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The Teflon Nativists: FAIR Marked By Ties To White Supremacy

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The Teflon Nativists: FAIR Marked By Ties To White Supremacy

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Ajouté le : 21 juillet 2011
Lecture(s) : 80
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The Teflon Nativists: FAIR Marked By Ties To
White Supremacy
by
Heidi Beirich
The forces seeking to sharply reduce the number of immigrants coming to America won a
stunning victory last June, when nativist anger at an "amnesty" for the undocumented
scuttled a major bipartisan immigration reform package backed by President Bush. Many
members of Congress were completely unprepared for the flood of angry E-mails, phone
calls and faxes they received — an inundation so massive that the phone system
collapsed under the weight of more than 400,000 faxes.
They should not have been surprised. The furious nativist tide was largely driven by an
array of immigration restriction organizations that has been built up over the course of
more than 20 years into fixtures in the nation's capital.
The vast majority of these groups were founded or funded by John Tanton, a major
architect of the contemporary nativist movement who, 20 years ago, was already warning
of a destructive "Latin onslaught" heading to the United States. Most of these
organizations used their vast resources in the days leading up to a vote on the bill to stir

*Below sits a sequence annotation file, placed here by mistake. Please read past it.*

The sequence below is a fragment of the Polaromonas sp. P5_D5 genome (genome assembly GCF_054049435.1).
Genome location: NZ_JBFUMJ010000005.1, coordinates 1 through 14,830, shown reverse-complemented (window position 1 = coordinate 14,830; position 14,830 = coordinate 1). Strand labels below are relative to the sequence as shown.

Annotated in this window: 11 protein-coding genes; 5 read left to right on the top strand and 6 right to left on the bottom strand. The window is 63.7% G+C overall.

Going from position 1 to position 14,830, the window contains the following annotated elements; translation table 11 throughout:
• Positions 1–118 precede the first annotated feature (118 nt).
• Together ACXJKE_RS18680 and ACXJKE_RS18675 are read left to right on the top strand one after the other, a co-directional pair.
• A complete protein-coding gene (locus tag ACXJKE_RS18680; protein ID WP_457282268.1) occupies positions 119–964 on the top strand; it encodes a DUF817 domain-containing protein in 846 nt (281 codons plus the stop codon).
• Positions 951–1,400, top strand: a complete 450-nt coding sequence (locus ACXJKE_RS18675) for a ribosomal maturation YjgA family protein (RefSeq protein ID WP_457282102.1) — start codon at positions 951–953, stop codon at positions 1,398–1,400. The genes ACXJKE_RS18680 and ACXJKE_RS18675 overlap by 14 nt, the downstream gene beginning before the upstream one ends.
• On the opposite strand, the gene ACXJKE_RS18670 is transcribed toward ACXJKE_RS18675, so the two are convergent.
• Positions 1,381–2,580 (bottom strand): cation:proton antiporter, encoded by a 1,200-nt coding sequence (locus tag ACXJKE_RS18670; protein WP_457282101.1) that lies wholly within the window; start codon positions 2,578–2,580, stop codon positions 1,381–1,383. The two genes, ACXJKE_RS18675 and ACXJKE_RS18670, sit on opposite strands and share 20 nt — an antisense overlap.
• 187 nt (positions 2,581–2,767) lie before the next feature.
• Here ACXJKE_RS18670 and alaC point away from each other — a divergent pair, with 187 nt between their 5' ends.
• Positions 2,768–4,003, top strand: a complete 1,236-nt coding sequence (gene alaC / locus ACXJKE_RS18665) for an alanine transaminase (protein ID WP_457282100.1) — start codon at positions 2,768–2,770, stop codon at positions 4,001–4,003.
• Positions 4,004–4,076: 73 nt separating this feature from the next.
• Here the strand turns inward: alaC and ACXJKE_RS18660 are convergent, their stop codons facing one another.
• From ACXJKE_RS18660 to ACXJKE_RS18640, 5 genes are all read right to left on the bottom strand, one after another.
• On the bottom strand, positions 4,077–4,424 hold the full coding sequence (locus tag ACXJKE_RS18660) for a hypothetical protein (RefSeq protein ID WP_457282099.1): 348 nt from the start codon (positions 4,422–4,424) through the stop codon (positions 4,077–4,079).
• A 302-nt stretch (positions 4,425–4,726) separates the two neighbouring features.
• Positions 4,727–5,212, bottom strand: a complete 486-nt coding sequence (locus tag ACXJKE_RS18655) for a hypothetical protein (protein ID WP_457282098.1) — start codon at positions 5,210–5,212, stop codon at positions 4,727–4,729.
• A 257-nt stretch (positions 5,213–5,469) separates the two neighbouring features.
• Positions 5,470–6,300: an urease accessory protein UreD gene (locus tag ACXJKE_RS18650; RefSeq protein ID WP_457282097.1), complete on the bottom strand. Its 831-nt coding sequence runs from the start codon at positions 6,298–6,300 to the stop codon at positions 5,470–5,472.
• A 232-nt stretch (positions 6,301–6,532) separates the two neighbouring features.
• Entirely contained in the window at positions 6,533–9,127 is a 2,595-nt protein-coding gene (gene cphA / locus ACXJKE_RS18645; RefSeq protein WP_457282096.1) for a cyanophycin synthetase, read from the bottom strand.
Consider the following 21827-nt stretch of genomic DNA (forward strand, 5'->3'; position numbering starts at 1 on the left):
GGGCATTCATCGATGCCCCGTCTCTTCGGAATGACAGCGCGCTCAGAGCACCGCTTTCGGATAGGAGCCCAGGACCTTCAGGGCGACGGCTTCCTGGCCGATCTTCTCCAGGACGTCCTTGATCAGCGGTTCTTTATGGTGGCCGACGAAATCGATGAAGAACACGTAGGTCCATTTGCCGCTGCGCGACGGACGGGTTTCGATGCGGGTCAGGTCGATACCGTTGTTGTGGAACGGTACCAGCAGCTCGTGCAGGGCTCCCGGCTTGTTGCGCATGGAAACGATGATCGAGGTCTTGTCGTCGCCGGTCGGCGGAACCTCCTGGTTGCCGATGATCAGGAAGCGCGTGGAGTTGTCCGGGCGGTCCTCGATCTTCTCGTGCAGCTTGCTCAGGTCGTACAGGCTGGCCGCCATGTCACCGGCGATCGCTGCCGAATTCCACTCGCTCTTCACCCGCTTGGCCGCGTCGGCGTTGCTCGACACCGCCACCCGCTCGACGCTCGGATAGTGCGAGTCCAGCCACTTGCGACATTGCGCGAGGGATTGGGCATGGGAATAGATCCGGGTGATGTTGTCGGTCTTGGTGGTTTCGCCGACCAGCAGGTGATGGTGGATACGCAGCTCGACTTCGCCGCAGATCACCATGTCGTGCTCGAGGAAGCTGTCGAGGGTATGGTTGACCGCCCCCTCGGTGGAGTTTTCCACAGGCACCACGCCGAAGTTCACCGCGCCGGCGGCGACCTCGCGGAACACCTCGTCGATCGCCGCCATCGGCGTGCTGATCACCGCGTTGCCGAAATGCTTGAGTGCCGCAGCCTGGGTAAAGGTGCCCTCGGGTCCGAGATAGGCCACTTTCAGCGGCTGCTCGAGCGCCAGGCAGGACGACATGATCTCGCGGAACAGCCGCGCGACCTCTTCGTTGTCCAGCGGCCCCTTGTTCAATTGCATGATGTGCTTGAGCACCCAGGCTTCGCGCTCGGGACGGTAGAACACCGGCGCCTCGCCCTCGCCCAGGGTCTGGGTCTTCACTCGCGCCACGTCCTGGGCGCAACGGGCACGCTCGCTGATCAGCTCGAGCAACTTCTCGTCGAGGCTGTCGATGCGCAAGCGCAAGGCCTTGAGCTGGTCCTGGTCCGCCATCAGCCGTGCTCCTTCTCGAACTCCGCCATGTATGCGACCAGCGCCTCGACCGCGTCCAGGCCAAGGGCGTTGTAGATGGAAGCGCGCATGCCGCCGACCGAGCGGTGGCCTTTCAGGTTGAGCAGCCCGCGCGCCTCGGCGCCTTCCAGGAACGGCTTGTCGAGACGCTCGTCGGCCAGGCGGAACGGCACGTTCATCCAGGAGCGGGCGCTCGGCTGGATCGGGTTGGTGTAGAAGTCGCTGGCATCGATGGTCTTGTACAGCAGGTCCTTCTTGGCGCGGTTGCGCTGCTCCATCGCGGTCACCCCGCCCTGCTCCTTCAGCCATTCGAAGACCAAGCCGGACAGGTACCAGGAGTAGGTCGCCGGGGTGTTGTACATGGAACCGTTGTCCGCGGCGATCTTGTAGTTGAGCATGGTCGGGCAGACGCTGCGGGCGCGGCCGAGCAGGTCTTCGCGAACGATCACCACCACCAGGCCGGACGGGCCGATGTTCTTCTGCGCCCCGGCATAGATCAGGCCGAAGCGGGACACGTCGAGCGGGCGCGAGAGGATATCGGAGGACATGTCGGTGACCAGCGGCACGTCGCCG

up a nativist backlash that ultimately resulted in its death.
At the center of the Tanton web is the nonprofit Federation for
American Immigration Reform (FAIR), the most important
organization fueling the backlash against immigration. Founded
by Tanton in 1979, FAIR has long been marked by anti-Latino
and anti-Catholic attitudes. It has mixed this bigotry with a
fondness for eugenics, the idea of breeding better humans
discredited by its Nazi associations. It has accepted $1.2 million
from an infamous, racist eugenics foundation. It has employed
officials in key positions who are also members of white
supremacist groups. Recently, it has promoted racist conspiracy
theories about Mexico's secret designs on the American
Southwest and an alternative theory alleging secret plans to merge the United States,
Mexico and Canada. Just last February, a senior FAIR official sought "advice" from the
leaders of a racist Belgian political party.
John Tanton
FAIR officials declined repeated requests for comment.
None of this — or any other material evidencing the bigotry and racism that courses
through the group — seems to have affected FAIR's media standing. In just the first 10
months of 2007, the group was quoted in mainstream media outlets nearly 500 times with
virtually no mention of its more unsavory aspects. FAIR President Dan Stein was
featured on CNN's "Lou Dobbs Tonight" at least 12 times in the same period, along with
countless appearances on other television news shows. And, perhaps most remarkably of
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